“Let’s do it ourselves.” In a desire to save money, or out of sheer arrogance, many districts try to pass the tax measure without outside help. While noble, these efforts generally lack sophistication on setting tax rates, developing a proposal the public will support, and targeting voters. There is a lot of help and expertise available. Use it! The cost of procuring expert help is minimal when compared with the cost of losing an election and having to do it all over again.
“Give us the money first, then we’ll develop the plan.” As bizarre as it sounds, I have heard this on many occasions. Not wanting to invest time or money in developing a plan, some school districts will put a measure on the ballot first, hoping for passage–after which they promise to develop a specific plan. They usually fail.
Inability to eliminate projects or programs that are not absolutely necessary. A case could be made for almost any improvement in schools or projects that serve the public. Rest assured that there is a built-in interest group that wants something–but the public should not be asked to support a wish list of projects. Paring down the needs list (and consequently the tax) to the essentials helps to build credibility and support from the public.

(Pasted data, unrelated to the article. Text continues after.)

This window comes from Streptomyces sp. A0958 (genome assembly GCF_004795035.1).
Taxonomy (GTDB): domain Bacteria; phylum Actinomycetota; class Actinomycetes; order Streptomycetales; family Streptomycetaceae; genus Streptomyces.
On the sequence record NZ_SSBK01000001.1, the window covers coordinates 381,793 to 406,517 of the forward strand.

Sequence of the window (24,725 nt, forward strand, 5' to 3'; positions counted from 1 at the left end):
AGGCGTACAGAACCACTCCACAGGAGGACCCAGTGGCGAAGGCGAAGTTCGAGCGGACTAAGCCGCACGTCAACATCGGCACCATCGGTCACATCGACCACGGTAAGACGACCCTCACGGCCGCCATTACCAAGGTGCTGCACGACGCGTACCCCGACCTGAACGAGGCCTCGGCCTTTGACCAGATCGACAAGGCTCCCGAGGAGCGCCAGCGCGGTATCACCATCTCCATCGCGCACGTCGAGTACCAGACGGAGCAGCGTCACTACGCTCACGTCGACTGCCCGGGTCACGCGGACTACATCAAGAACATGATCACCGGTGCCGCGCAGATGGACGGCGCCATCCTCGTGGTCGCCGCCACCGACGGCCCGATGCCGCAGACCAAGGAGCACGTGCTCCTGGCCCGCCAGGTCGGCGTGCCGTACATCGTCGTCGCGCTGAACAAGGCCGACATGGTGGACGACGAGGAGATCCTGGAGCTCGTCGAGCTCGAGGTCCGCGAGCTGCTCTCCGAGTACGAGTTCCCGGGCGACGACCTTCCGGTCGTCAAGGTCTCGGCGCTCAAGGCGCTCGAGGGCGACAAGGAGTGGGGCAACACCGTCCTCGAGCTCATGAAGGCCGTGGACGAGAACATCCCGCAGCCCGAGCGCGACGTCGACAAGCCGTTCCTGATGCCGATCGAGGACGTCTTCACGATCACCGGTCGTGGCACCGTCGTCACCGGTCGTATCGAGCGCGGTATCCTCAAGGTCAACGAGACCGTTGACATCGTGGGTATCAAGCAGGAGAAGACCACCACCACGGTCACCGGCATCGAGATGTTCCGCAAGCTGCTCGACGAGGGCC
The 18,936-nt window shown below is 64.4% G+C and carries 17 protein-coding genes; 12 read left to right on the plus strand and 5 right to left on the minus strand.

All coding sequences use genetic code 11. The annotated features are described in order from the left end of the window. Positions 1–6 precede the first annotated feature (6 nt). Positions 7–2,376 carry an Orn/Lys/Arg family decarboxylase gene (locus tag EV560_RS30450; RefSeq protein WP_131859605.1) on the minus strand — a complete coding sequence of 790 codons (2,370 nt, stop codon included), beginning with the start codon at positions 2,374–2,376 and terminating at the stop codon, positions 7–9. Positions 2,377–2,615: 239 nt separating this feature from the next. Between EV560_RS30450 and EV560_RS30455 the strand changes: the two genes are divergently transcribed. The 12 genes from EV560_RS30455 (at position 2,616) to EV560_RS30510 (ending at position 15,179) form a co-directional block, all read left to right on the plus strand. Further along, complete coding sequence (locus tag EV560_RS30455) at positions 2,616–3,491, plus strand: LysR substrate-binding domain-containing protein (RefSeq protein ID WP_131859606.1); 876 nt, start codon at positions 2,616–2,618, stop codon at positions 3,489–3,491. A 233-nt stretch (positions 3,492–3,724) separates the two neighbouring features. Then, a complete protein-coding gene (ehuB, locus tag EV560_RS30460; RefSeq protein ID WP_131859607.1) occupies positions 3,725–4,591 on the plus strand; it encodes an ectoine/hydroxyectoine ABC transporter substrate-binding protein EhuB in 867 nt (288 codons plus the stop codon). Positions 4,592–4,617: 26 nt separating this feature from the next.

Not taking time to plan well or build support. No one would think of building a house without having solid plans and building a foundation first. Yet, many public agencies put tax measures on the ballot without proper preparation. We normally advise our clients to take at least six months to a year to develop a plan and to build support before they even place a measure on the ballot.
Not raising sufficient resources to be able to campaign effectively. No public funds can be used to convince voters to raise their taxes. All campaign funds need to be raised privately from people and organizations who support the ballot measure. Unfortunately, campaigns require financial resources that should be identified before the measure is placed on the ballot.
Insufficient volunteer commitment. Unlike other types of elections that are won primarily in the media or through paid advertising of one variety or another, tax measures usually require a strong commitment from volunteers who are able to convince neighbors to raise their taxes. Volunteers also are able to put a human face on the request for funds and articulate to skeptical voters why the tax measure is essential.
Campaigning on behalf of the public agency, as opposed to specific projects or constituents the tax will benefit. Voters are less likely to support an additional tax that benefits a public agency–such as a school district–than they are to support proposals that can be shown to benefit the community. A “district” is merely another government agency. It is far better to articulate the specific programs or projects the tax will benefit–and the learning outcomes these are intended to produce–than talk about the agency that will administer the money.
One of the nation’s leading political strategists, Larry Tramutola and his company (http://www.tramutola.com) are responsible for generating about $15 billion through tax measures passed for schools, colleges, libraries, hospitals, and other public entities. To date, his firm has managed more than 400 successful campaigns across California alone, including 130 tax measures with a 95-percent success rate.